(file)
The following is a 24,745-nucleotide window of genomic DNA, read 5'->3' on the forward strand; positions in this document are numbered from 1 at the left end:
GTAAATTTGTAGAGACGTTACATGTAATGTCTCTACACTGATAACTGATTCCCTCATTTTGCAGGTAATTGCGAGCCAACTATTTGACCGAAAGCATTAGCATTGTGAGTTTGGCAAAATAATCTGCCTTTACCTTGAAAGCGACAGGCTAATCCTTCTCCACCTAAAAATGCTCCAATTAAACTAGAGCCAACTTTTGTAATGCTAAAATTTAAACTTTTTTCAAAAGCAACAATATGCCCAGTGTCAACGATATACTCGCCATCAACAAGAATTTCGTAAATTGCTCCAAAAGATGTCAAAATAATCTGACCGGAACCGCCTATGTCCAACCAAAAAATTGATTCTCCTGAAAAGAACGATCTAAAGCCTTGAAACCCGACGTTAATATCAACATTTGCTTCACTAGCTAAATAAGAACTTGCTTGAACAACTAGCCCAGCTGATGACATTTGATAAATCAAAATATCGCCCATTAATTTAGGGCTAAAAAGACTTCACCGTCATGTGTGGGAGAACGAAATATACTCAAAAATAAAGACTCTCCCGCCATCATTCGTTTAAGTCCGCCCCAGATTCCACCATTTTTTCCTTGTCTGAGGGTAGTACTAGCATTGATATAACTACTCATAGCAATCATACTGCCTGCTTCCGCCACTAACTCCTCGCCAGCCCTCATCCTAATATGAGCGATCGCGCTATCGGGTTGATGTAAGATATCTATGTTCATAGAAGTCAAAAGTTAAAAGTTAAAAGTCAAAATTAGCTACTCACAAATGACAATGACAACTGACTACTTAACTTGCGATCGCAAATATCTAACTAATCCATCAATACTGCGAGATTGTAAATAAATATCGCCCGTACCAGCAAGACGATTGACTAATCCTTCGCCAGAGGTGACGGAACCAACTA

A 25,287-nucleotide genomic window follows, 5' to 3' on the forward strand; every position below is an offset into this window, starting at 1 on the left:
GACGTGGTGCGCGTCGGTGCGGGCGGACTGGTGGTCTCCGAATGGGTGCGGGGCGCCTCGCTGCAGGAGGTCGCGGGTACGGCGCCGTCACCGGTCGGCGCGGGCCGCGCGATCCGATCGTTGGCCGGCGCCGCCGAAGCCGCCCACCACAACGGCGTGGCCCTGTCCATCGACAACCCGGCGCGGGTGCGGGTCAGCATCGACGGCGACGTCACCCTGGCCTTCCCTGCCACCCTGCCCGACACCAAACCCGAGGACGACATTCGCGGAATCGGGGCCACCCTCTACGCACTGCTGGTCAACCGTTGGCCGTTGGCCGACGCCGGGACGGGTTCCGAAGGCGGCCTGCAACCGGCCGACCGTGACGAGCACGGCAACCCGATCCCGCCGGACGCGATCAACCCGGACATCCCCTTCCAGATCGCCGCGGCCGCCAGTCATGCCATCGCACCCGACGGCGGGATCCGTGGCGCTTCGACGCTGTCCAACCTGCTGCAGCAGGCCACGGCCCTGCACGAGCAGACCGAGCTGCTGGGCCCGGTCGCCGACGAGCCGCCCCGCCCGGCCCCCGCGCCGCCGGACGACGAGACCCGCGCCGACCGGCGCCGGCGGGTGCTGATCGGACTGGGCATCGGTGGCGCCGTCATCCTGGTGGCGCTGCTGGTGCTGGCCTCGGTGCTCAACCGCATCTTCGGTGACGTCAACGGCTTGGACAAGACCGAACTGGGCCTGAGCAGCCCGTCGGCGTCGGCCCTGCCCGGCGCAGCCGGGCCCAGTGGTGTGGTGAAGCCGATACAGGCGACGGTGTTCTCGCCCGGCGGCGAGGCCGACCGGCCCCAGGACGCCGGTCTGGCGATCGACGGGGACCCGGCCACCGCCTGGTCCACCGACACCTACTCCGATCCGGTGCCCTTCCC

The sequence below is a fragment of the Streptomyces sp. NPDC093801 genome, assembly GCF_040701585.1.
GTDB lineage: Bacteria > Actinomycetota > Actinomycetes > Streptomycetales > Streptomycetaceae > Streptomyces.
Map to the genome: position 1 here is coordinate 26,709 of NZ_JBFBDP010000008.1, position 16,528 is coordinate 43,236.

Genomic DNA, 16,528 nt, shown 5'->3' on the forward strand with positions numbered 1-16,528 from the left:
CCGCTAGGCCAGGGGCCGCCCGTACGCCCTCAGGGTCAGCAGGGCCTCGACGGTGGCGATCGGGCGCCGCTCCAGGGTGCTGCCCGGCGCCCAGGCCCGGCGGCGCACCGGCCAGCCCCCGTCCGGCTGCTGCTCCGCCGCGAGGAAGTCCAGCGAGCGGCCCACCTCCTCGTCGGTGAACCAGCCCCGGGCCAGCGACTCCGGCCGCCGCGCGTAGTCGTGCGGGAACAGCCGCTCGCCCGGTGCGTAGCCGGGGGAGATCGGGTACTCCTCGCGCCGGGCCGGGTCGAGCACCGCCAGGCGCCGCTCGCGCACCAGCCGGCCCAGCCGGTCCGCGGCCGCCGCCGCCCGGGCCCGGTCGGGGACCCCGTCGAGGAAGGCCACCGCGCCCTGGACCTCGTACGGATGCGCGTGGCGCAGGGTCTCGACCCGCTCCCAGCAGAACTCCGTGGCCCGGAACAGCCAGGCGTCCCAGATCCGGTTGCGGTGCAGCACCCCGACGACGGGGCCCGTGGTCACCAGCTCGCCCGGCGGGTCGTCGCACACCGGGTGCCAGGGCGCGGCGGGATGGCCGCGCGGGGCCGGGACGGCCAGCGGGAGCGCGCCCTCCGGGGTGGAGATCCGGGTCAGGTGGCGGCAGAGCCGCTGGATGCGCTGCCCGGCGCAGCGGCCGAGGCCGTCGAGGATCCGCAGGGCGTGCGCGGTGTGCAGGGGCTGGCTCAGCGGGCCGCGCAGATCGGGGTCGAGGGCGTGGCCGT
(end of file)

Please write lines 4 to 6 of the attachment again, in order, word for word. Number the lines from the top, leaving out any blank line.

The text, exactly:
GACGTGGTGCGCGTCGGTGCGGGCGGACTGGTGGTCTCCGAATGGGTGCGGGGCGCCTCGCTGCAGGAGGTCGCGGGTACGGCGCCGTCACCGGTCGGCGCGGGCCGCGCGATCCGATCGTTGGCCGGCGCCGCCGAAGCCGCCCACCACAACGGCGTGGCCCTGTCCATCGACAACCCGGCGCGGGTGCGGGTCAGCATCGACGGCGACGTCACCCTGGCCTTCCCTGCCACCCTGCCCGACACCAAACCCGAGGACGACATTCGCGGAATCGGGGCCACCCTCTACGCACTGCTGGTCAACCGTTGGCCGTTGGCCGACGCCGGGACGGGTTCCGAAGGCGGCCTGCAACCGGCCGACCGTGACGAGCACGGCAACCCGATCCCGCCGGACGCGATCAACCCGGACATCCCCTTCCAGATCGCCGCGGCCGCCAGTCATGCCATCGCACCCGACGGCGGGATCCGTGGCGCTTCGACGCTGTCCAACCTGCTGCAGCAGGCCACGGCCCTGCACGAGCAGACCGAGCTGCTGGGCCCGGTCGCCGACGAGCCGCCCCGCCCGGCCCCCGCGCCGCCGGACGACGAGACCCGCGCCGACCGGCGCCGGCGGGTGCTGATCGGACTGGGCATCGGTGGCGCCGTCATCCTGGTGGCGCTGCTGGTGCTGGCCTCGGTGCTCAACCGCATCTTCGGTGACGTCAACGGCTTGGACAAGACCGAACTGGGCCTGAGCAGCCCGTCGGCGTCGGCCCTGCCCGGCGCAGCCGGGCCCAGTGGTGTGGTGAAGCCGATACAGGCGACGGTGTTCTCGCCCGGCGGCGAGGCCGACCGGCCCCAGGACGCCGGTCTGGCGATCGACGGGGACCCGGCCACCGCCTGGTCCACCGACACCTACTCCGATCCGGTGCCCTTCCC

The sequence below is a fragment of the Streptomyces sp. NPDC093801 genome, assembly GCF_040701585.1.
GTDB lineage: Bacteria > Actinomycetota > Actinomycetes > Streptomycetales > Streptomycetaceae > Streptomyces.